The Bioenergy Leadership Forum event gathered influential executives from bioenergy, technology, policy, finance, oil and agricultural spectrums to critically
examine the state of play and how to really ignite the sector’s future.
There are two clear ways of viewing the current global bioenergy sector. It seems churlish to overlook the fact that the global industry has run into an economic and political headwind in the last two years. Spiking food prices, feedstock sustainability issues and volatile margins have all played a part. As a result, annual biofuel investment has slipped from $20.4bn in 2006 to $5.5bn last year. The biomass and waste-to-energy sector has done littlemore than flat-line, with new financial investment moving from $10bn in 2006 to $11bn in 2010.
And yet – global biofuel production capacity has crept from 21.1bn gallons in 2007 to 40.4bn gallons in 2010. Meanwhile, strong and supportive legislation in the Chinese and European biomass and waste-to-energy sectors have likewise been shown to spur investment and capacity growth. Half a dozen biotechbiofuel companies have successfully listed in the 18 months, with a clutch more potentially on the way. Yes, these companies have yet to generate enormous revenues, but the mere fact that the markets are willing to give them the means to prove themselves is cause for encouragement. And the backdrop has seen crude oil prices continue to volley around $100 per barrel.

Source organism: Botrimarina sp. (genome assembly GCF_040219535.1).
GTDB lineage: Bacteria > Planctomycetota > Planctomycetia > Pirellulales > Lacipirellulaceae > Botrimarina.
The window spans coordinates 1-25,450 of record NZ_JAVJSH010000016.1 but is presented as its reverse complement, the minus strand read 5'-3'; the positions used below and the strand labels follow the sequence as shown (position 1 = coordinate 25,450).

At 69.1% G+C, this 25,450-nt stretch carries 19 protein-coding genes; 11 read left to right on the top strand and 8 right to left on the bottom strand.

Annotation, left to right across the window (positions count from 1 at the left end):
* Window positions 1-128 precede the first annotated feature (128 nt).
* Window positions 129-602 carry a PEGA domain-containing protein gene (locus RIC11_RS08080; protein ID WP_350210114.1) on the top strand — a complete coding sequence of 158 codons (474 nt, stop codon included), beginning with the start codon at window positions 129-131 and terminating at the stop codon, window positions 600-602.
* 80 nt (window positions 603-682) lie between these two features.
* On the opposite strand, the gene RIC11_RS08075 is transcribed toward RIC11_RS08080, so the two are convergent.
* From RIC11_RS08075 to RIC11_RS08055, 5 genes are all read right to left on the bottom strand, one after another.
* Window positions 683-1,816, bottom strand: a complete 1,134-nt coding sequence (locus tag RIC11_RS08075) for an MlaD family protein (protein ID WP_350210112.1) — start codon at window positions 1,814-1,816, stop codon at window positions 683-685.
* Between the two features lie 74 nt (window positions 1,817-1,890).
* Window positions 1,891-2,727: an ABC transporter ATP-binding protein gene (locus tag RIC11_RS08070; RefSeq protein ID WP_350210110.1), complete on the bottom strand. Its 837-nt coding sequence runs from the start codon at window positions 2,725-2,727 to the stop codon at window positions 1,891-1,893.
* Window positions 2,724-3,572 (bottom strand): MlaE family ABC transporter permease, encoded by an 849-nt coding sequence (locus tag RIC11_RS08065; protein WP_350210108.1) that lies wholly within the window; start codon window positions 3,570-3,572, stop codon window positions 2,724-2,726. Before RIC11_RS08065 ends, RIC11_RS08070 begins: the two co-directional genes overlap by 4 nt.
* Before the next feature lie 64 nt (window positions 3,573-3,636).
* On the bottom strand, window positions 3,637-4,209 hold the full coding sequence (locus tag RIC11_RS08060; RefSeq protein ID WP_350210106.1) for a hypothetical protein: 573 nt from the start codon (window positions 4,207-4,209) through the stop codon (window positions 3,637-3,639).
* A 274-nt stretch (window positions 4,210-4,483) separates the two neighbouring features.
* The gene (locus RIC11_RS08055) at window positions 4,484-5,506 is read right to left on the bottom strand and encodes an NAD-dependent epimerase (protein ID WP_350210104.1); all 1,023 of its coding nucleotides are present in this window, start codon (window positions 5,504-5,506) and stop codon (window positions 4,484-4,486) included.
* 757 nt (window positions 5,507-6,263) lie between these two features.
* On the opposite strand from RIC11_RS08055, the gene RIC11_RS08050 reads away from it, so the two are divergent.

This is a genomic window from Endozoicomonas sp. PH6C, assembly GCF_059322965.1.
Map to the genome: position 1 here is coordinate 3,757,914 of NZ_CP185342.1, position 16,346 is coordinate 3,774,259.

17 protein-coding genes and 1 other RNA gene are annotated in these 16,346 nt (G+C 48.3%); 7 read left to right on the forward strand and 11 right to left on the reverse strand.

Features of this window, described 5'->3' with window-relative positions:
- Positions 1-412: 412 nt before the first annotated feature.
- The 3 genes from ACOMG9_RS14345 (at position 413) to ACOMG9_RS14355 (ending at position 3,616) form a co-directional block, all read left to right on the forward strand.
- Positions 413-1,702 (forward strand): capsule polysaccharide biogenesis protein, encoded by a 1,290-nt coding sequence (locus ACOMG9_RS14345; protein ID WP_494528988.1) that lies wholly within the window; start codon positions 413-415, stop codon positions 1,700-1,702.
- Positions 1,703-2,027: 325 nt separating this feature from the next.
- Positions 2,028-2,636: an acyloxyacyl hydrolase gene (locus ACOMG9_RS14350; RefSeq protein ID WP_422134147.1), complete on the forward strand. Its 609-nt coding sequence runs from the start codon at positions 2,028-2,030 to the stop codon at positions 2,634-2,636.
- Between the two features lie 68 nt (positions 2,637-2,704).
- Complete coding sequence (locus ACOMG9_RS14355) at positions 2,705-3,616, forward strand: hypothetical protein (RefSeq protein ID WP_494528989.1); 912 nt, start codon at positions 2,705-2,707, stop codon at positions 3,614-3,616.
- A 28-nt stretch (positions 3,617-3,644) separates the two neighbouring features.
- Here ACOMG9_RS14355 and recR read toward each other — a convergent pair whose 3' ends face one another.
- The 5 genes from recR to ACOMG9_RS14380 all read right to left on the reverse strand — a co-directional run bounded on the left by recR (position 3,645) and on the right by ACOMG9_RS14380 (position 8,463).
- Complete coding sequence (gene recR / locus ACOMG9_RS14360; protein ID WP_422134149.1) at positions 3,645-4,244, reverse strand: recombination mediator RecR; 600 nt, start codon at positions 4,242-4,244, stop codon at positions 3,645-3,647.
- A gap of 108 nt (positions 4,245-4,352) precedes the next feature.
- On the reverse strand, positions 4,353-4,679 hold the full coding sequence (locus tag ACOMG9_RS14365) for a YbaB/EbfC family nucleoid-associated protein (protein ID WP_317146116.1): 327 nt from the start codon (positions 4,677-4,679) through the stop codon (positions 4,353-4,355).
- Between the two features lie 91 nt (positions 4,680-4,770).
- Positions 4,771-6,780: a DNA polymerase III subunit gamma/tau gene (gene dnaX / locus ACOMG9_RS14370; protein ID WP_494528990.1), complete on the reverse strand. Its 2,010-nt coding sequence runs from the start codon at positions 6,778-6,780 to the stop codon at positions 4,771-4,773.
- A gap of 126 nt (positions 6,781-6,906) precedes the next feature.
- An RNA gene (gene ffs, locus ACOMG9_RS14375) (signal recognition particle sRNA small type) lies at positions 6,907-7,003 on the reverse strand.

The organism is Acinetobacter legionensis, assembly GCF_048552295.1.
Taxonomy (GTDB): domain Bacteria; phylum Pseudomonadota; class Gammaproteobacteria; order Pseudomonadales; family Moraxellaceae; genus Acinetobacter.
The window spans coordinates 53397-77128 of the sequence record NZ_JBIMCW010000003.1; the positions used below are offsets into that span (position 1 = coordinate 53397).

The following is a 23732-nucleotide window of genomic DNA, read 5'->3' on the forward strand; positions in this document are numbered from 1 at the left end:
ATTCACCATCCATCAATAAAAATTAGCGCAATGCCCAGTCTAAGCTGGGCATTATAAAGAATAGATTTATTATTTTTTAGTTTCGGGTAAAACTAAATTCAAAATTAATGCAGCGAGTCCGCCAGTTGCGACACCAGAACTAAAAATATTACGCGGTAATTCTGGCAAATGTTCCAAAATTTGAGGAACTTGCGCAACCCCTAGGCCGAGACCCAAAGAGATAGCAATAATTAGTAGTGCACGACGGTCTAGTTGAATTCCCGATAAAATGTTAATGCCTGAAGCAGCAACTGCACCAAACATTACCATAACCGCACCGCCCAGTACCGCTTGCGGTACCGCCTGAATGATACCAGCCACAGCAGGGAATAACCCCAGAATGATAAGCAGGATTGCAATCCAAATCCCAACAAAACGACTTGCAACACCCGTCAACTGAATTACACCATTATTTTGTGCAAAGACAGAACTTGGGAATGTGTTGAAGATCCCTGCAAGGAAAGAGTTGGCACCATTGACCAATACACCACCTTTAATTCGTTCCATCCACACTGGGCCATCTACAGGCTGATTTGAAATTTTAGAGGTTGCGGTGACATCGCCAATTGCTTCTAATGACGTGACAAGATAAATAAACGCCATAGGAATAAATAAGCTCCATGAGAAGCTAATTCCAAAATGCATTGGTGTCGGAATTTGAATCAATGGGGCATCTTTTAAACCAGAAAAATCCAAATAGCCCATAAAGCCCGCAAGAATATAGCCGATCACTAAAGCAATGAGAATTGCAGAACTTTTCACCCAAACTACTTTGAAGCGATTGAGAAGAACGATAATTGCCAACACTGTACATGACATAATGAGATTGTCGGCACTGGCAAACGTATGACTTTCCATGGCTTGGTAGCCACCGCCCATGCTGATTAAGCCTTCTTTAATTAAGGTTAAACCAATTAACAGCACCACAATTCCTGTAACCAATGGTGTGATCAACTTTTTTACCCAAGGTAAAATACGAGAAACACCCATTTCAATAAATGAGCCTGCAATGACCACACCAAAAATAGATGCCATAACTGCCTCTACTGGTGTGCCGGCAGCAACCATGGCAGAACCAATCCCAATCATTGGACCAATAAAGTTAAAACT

Lessons have been learnt on the value chain management front, and it is easier to see how the industry might go again. Yet we remain aware that discernable challenges lie ahead. New bioenergy technologies must prove their production economics; feedstock supply logistics require ironing out; and capital must
continue being drawn towards the sector.
Equally importantly, the need for knowledge sharing has never been greater.
Bloomberg New Energy Finance convened the Bioenergy Leadership Forum to address these needs, in the belief that a dialogue between decision makers will bring greater clarity, certainty and industry development. In a day and a half thought leaders debated the key issues and formulate recommendations to tackle today’s challenges. The Forum focused on how the industry scales and grows; on operating costs, capital and profits; and on some of the key strategy questions.